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Saturday, February 11, 2012

Confucius Say: “Be not Simply Good; be Good for Something.”


11x14 mixed media -- "Lucky Lady"

The title of this blog came out of a fortune cookie from P.F.Chang Restaurant. I liked my fortune so much I kept it in my billfold. I found it today, and thought of all the other Confucius sayings that have affected my life.

I was one of a million contestants that used to enter jingle contests when they were still in vogue. I actually belonged to a “Contest Club” that encouraged and helped aspiring writers compose winning entries. The Club held their own contests as well. In one, entrants were to caption a cartoon of an old man and an old woman dancing. My winning entry was: “Confucius say much motion in old rumbleseat make vely big back fire!”

I won a Jello contest with 25 words or less. The punchline was: …Jello makes me the “wizard of aaahs.” Minor prizes kept me going. I won blenders, carving knife sets, toasters, and other paraphernalia. The friend who invited me to join their club won a race horse. She soon discovered just how much a race horse costs to feed, to house and to train. Which “just shows to go ya:” be careful what you wish for!

Oil Painting -- "Leap of Faith"


Of course she sold that filly for a sizable profit which made entering the contest worthwhile. Gone are the days of winning because of skill to turn a phrase or coin a name. Today people are awarded for how many entries they can enter. Entries equal profits for a manufacturer or retailer. The more you buy, the better your chances to win, even though the rules say otherwise.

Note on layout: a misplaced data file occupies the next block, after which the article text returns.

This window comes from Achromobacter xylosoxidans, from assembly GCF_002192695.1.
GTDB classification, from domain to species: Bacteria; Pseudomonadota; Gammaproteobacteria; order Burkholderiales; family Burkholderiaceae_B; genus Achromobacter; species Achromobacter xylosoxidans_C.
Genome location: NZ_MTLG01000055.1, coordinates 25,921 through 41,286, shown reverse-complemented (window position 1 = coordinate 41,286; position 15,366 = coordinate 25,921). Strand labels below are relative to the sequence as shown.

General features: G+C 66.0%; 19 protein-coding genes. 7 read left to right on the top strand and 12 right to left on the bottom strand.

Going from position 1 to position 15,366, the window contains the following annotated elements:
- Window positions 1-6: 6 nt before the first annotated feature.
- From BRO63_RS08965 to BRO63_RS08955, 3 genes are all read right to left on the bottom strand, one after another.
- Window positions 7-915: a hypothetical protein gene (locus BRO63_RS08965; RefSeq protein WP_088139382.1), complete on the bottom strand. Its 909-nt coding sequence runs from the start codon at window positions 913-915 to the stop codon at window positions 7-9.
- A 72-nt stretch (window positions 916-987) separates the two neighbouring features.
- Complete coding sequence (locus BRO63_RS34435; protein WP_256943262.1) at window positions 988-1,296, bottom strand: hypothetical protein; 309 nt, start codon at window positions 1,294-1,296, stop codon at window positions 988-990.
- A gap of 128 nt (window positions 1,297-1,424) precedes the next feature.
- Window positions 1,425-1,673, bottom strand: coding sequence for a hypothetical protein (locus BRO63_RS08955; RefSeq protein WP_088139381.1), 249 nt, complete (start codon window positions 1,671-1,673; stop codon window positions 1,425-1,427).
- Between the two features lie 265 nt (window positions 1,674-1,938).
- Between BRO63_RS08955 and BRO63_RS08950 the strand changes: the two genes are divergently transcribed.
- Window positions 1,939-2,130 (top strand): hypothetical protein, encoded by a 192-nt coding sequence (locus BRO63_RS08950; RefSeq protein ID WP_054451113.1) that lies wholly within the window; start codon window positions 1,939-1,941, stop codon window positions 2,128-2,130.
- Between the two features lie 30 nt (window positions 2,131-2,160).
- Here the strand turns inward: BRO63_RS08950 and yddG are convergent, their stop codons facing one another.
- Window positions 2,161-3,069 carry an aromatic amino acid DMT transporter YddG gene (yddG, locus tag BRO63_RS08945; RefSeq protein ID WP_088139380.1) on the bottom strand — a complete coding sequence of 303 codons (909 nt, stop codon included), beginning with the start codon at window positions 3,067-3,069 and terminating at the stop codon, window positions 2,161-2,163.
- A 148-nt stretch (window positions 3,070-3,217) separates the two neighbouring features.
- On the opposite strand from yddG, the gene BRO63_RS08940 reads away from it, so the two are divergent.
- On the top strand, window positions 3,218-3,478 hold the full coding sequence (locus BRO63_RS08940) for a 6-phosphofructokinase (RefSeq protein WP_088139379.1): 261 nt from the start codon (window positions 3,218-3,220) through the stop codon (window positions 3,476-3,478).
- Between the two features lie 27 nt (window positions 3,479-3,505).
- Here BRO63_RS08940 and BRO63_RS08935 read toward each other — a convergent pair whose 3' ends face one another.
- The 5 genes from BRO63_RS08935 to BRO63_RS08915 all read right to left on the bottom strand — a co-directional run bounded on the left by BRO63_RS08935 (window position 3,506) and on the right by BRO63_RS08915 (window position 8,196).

I discovered this with a Publisher Clearing House contest. They made me feel I was getting closer and closer until by mistake they sent me two entries, one with a misspelling of my name. They both said the same thing and they pressured me to buy. Even when I called in, they were more interested in selling me product than answering my questions.

Reminds me of a Reader’s Digest contest years ago. A contest that was exposed for their deception in leading entrants into believing they were final winners. I discovered this sham when my mother told me she thought she was one of their winners. As it turned out, so did I. Gullible, gullible, gullible are “we the people.”

Today we’re in another election cycle, and by what I hear and read, people are still as gullible as ever. Will the best person win? I doubt it! Unfortunately the prize often goes to the one who has the most money to spend (buys the most product), or offers a prize for support (bribery?). It sounds like the old contest shell game at work, to me. Either way we take our chances and go with our gut feeling.

"11x14 mixed media -- "Broken"

It’s what I do as an artist. I sold my painting: “Broken” because I was willing to give my friend a break if she purchased the painting same day. The painting was worth more, but so was my customer. Confucius say: satisfied customers walk away happy; buy again in future."